I think the Indian way is to avoid talking about things that they are uncomfortable with, sexuality being one of them. I think that was the approach my parents used. However, my mum loves my partner. I think the turning point for her was when she observed the way my partner looked after me whilst I recovered from a serious illness, it really brought home to my parents that I was in a real relationship, with a partner who really loved me.
It annoys me that the media always depicts parental responses to Asian queer kids as negative. It increases fear and makes coming out even harder for Asians. I’ve not gone out of my way to announce my sexuality to my extended family but I have gone to family functions like weddings with my partner who is amazing. I never thought in a million years I would eventually find an amazing woman and settle down.
The hostility from some heterosexual Black and Asian people mirrors that which they face from the wider white community. We shouldn’t have to choose one identity over the other. If anything, we are doubly, or triply if female; “oppressed”. We all need to stand together, especially now, to fight inequality.
I’m a woman who loves women and I wouldn’t change my sexuality for anything.”
Chardine Taylor Stone, Cultural Producer, Writer and Activist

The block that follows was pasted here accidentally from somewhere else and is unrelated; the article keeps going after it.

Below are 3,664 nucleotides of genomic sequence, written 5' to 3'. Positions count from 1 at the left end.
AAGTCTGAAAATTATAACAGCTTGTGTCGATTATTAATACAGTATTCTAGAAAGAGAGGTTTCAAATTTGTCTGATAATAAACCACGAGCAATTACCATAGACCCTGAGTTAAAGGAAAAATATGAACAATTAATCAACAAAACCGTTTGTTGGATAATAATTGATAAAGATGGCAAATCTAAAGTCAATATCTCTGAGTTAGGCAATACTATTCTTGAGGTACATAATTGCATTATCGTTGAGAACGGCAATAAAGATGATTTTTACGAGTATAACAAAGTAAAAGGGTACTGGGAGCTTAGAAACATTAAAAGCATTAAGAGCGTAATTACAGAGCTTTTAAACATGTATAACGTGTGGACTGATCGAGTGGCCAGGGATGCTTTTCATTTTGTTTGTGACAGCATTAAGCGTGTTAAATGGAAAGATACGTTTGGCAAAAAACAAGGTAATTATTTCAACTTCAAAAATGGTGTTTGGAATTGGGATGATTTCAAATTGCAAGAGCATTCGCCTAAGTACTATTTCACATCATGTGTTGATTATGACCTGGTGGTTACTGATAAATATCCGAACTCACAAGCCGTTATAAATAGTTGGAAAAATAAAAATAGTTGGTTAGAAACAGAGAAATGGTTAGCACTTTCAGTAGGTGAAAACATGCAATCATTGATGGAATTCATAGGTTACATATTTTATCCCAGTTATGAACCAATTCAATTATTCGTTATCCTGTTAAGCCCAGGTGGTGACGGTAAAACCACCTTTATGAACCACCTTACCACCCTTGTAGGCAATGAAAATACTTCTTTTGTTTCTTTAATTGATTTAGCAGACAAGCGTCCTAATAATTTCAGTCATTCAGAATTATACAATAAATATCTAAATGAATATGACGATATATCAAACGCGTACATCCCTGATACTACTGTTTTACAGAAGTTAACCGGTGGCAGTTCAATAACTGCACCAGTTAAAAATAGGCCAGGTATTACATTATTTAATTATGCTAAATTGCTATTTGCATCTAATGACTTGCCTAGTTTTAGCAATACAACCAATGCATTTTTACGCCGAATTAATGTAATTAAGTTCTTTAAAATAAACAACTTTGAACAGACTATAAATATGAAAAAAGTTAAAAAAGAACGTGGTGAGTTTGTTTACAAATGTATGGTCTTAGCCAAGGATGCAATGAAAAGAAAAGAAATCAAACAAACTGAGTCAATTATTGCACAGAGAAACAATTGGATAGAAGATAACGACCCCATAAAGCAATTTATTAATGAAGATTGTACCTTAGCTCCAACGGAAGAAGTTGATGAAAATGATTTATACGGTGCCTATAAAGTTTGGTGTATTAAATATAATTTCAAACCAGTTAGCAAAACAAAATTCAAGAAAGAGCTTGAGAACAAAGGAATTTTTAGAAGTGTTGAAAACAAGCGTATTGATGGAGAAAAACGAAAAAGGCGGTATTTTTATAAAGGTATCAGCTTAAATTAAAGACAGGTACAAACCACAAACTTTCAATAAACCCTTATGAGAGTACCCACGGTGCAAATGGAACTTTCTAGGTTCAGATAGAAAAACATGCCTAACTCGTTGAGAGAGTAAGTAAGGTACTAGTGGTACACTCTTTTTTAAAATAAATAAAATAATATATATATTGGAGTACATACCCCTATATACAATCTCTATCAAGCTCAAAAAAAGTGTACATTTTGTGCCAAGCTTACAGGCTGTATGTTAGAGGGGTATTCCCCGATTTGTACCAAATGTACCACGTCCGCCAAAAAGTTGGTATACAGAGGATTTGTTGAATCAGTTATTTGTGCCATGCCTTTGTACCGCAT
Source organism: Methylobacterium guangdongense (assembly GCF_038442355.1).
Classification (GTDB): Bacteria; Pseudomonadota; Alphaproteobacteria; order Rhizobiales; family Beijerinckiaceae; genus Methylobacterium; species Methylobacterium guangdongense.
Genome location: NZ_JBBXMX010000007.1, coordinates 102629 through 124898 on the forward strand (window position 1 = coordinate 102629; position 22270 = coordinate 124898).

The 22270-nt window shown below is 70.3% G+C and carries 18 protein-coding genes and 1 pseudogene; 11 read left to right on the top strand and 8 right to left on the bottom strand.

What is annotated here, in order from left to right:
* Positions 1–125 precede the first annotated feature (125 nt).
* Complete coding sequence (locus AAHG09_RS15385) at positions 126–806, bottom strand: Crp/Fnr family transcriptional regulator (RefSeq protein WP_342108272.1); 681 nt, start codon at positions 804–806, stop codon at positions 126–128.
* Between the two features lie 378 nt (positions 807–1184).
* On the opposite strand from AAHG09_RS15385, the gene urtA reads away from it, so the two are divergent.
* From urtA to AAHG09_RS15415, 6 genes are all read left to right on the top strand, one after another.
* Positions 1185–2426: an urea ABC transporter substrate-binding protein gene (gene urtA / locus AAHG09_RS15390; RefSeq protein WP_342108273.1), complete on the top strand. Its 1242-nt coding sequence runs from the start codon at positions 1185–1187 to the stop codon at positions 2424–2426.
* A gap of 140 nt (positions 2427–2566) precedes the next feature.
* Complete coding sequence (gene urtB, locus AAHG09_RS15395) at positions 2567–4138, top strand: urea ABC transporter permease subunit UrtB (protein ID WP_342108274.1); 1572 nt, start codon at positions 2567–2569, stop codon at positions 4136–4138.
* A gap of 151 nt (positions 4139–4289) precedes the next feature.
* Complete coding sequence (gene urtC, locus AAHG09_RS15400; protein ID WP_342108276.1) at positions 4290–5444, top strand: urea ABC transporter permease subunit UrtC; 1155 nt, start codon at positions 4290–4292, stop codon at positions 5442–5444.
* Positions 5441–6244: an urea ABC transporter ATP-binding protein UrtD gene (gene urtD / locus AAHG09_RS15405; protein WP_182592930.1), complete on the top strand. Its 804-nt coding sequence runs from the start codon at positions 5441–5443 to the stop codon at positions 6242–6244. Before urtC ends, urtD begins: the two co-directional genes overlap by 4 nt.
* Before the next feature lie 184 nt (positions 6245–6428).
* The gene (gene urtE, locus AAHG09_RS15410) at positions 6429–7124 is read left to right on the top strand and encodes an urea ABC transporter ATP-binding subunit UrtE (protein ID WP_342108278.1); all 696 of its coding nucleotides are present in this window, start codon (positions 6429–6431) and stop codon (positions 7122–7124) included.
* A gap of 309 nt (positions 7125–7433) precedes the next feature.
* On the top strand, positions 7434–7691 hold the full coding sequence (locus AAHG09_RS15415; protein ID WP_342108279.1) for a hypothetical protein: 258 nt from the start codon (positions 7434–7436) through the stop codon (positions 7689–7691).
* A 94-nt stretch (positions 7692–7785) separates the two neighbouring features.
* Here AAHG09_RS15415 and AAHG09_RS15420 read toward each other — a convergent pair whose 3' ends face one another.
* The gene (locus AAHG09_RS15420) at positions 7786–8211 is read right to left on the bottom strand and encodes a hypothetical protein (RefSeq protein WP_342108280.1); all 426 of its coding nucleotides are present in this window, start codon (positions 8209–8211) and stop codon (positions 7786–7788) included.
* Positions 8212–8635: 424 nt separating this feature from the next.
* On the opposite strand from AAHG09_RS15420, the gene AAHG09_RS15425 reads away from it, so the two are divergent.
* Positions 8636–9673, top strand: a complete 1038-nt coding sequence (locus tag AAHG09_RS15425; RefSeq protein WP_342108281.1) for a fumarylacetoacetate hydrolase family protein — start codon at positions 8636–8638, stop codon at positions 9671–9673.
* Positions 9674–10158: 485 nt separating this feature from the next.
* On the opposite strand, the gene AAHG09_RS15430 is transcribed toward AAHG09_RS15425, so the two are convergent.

As well as identifying as a lesbian or queer, Chardine also calls herself a ‘Femme’, a woman who is attracted to women who have masculine appearances, these women are known as Butch and/or Studs.
“It took me a while to realise that I liked this in a woman as you don’t really see them in popular media. I had been in heterosexual relationships for a long time and have dated both women, men and those in between. Yet there were things I always felt drawn to reading LGBTQ literature and being in Queer spaces. I was fortunate to have my friends and mother to talk to about my feelings.
I’m quite feminine in appearance so some people look surprised when they discover my sexuality and preference. I occasionally catch ‘the look’ which says a thousand words but is never actually followed with any words!
Despite being told that sexuality or gender is not important in discussions around race, they are. People “back home” are still in danger because of colonial laws left over by the British. It saddens me when parts of our community display homophobic attitudes as I just think we have a long way to claim back some of our Queer history. And “treatments” like the conversion therapy are abuse and should be banned!
There are loads of BME lesbians and Bisexual women. We are everywhere. There are also a range of scenes; the Black club scene, the artsy scene or whatever else you are interested in. But I do think we need more BME LGBTQ spaces. In general, we need more visibility.
Black and Asian lesbians ARE the wider community; we are not in a small subculture somewhere. We are everywhere and achieving a lot for our community. Angela Davis, who is a Black icon, is also a lesbian and people seem to forget this. It’s so important that we remember who we are and not let history erase us.”
Image credits: www.123rf.com.